A judge in California has ordered U.S. border authorities to reunite separated families within 30 days.
If the children are younger than 5, they must be reunified within 14 days of the order, issued Tuesday.
U.S. District Judge Dana Sabraw in San Diego issued the order in a lawsuit by the American Civil Liberties Union. The lawsuit involves a 7-year-old girl who was separated from her Congolese mother and a 14-year-old boy who was separated from his Brazilian mother.
Sabraw also issued a nationwide injunction on future family separations, unless the parent is deemed unfit.
From The Hill
Sen. Bernie Sanders (I-Vt.) on Wednesday came to the defense of White House press secretary Sarah Huckabee Sanders, saying individuals should “have the right to go into a restaurant and have dinner.”
The Vermont senator made the comments while speaking on MSNBCabout the recent uptick in public confrontations Trump Cabinet officials have faced. On Friday, Sarah Huckabee Sanders was asked to leave a small Virginia restaurant because of her role in the administration.
In addition, protesters confronted Senate Majority Leader Mitch McConnell (R-Ky.) on Tuesday over the Trump administration’s border policies.
“I’m not a great fan of shouting down people or being rude to people,” Bernie Sanders said. “People have a right to be angry when Congress gives tax breaks to billionaires and then wants to cut nutrition programs for low income pregnant women.”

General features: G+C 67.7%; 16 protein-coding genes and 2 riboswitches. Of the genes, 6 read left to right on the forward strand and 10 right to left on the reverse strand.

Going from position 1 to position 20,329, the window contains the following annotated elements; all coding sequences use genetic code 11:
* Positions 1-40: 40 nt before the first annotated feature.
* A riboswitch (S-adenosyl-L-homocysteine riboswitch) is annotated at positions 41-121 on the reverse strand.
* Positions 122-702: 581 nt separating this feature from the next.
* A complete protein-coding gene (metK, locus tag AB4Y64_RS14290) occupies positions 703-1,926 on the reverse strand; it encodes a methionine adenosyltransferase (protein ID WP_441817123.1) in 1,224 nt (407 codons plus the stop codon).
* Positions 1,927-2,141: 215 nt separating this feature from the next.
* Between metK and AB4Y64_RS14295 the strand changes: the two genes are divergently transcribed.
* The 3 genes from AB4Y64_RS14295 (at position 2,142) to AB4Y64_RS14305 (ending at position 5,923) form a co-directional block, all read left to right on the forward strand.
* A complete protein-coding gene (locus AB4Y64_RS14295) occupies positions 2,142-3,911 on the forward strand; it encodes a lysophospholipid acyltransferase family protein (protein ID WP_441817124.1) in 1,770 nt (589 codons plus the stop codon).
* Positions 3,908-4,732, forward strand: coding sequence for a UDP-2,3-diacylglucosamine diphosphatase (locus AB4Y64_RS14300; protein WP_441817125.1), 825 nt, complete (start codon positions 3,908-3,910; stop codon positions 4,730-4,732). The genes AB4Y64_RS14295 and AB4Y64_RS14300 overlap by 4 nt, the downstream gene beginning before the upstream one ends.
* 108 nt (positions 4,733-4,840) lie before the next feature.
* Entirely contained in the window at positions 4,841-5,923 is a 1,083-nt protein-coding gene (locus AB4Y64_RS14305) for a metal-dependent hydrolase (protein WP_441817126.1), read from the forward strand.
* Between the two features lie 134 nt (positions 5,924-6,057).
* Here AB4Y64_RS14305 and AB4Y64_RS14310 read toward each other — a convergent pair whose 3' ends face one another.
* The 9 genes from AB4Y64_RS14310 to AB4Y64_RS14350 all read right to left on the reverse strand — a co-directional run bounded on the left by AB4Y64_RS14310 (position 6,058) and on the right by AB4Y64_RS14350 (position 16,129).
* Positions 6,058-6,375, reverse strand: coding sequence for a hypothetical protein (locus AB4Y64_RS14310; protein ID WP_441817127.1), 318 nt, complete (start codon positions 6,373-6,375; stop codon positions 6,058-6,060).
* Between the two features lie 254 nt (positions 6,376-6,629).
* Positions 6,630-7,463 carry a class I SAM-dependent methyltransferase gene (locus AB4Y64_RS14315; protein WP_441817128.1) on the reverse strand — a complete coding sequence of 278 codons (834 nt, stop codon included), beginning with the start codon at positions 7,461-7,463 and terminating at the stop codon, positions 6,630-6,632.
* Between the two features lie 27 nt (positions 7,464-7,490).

But he said that anger needs to be taken out in a “constructive way” and that people should not be kicked out of restaurants over political differences.
From The Hill
Rep. Steve King (R-Iowa) isn’t apologizing for retweeting a prominent far-right British activist who has described himself as a “Nazi sympathizer.”
King told CNN on Tuesday that retweeting a message from Mark Collett, the former chairman of the youth division of the British National Party (BNP) and well-known far-right activist, was “unintentional,” but wouldn’t say he was sorry for sharing the tweet.
“I had never heard his name before, and I don’t know why anybody would ever know his name, for that matter,” King said. “I think it’s really unjust for anyone to assign the beliefs of someone else because there’s a message there among all of that. I mean, it’s the message, not the messenger.”
From The Hill
The Department of Housing and Urban Development (HUD) official who first raised alarms about Secretary Ben Carson‘s redecorating expenses has reportedly resigned in protest.
Helen Foster, a senior career official at HUD, announced her decision in a letter written to Carson and HUD Deputy Secretary Pam Patenaude,according to the Washington Post. In the letter, Foster claims Carson and Patenaude demoted her and accused her of being a liar because she criticized the agency’s expenses that went toward redecoration.
She also alleges that $10 million in taxpayer funds were “grossly mismanaged.”
“Even though I reported all of these issues appropriately, through the HUD chain of command, and with documentation, I was demoted into a made-up ‘do-nothing’ job with no duties or responsibilities by your direct reports,” Foster wrote. “A full year has [passed] since, and I remain in the same spurious position with no official duties.”